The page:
The Southern African Development Community (SADC) has deployed a mission to the Democratic Republic of Congo (DRC) with the major aim of restoring peace and security in the eastern part of the sprawling central African country.
South Africa, Malawi and Tanzania comprise a regional force which, an SADC statement dated 4 January says, is “a regional response to address the unstable and deteriorating security situation prevailing in eastern DRC”.
Advance elements of the SAMIDRC (SADC Mission in DR Congo) force were deployed on 15 December. The SAMIDRC is led by SA Army Major General Monwabisi Dyakopu, who commands a team from countries with experience in the DRC as boots on the ground and materiel contributors to the United Nations (UN) MONUSCO Force Intervention Brigade (FIB).
Dyakopu is no stranger to DR Congo, with four completed tours of duty on deployments MONUSCO. On one tour he commanded the FIB, which was then, and still is, the only UN peacekeeping force with an offensive mandate. He also has an Ethiopia/Eritrea tour to his credit.
SAMIDRC’s deployment is in line with a decision taken last May at an extraordinary SADC Heads of State Summit in Windhoek, Namibia.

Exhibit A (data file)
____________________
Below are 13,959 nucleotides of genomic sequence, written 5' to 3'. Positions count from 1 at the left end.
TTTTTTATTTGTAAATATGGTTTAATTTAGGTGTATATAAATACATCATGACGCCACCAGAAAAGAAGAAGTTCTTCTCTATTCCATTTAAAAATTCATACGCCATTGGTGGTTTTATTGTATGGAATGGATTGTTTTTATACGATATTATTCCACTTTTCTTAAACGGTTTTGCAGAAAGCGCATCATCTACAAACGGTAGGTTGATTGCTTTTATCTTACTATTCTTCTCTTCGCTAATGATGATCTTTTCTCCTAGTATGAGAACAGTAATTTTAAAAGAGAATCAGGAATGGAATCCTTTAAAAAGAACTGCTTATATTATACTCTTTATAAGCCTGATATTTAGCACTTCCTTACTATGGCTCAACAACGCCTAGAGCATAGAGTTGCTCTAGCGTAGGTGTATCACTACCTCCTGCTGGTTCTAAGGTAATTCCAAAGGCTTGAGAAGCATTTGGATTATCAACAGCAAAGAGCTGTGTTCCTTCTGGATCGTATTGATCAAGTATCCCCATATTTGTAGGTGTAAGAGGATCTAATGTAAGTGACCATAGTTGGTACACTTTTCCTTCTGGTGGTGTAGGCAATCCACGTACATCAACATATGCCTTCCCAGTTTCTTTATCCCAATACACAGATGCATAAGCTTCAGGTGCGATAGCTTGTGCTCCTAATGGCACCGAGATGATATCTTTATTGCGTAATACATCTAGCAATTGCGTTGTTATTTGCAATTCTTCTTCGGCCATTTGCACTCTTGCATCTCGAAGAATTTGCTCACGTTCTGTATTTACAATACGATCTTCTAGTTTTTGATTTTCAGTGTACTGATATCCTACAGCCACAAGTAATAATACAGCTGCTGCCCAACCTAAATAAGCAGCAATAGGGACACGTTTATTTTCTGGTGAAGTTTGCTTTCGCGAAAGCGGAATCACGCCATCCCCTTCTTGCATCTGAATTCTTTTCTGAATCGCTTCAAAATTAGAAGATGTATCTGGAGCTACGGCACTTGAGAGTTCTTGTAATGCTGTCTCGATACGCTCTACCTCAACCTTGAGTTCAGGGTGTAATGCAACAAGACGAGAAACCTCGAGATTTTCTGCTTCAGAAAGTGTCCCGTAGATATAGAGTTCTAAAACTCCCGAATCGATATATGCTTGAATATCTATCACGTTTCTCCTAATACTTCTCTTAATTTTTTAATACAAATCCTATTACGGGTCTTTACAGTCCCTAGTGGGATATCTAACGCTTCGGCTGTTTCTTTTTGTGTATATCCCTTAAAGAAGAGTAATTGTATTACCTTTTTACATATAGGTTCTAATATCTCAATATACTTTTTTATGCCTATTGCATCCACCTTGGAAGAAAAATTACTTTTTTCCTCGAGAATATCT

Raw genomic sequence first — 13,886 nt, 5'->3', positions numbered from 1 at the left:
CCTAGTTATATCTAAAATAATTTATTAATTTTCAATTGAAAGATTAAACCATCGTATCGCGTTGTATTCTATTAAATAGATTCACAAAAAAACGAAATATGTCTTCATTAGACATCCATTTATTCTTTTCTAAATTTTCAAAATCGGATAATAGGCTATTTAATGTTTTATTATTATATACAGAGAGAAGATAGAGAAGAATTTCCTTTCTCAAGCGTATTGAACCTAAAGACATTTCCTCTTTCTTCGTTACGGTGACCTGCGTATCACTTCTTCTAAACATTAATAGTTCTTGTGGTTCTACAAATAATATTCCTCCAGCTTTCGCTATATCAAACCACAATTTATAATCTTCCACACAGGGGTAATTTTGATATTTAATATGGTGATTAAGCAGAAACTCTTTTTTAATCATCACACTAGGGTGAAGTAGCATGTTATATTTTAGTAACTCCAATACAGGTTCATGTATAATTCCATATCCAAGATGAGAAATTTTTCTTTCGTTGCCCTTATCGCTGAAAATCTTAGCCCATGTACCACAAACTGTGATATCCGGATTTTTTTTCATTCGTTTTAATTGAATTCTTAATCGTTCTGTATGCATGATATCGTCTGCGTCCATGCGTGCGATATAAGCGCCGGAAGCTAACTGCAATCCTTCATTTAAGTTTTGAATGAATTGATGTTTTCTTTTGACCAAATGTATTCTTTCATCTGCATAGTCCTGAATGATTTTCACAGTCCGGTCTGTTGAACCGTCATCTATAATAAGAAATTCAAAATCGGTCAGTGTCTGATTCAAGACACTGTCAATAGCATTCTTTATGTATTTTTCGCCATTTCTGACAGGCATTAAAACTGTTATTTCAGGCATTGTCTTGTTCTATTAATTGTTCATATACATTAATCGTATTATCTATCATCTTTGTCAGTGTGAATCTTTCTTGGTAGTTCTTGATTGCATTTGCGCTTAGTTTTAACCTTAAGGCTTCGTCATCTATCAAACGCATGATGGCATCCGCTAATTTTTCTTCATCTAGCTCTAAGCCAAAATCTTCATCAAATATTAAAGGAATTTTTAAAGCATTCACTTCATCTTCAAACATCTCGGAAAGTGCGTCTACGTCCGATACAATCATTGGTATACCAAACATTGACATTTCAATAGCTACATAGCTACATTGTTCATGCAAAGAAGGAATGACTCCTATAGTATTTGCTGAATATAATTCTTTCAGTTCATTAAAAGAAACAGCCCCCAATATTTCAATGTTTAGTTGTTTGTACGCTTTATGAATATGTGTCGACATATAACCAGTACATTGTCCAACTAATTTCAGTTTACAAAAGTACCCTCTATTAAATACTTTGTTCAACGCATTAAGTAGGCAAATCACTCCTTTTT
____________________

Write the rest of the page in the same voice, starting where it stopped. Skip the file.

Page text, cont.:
The presence of the southern African regional bloc mission “demonstrates the commitment of SADC member states to supporting the DRC in its efforts to achieve lasting peace and stability and, ultimately, create an enabling environment for sustainable development and prosperity,” the statement said.
It added that the SAMIDRC deployment is in accordance with the principle of collective self-defence and action in the SADC Mutual Defence Pact (2003). This states, in part, that an “armed attack against a State Party shall be considered a threat to regional peace and security and shall be met with immediate collective action”.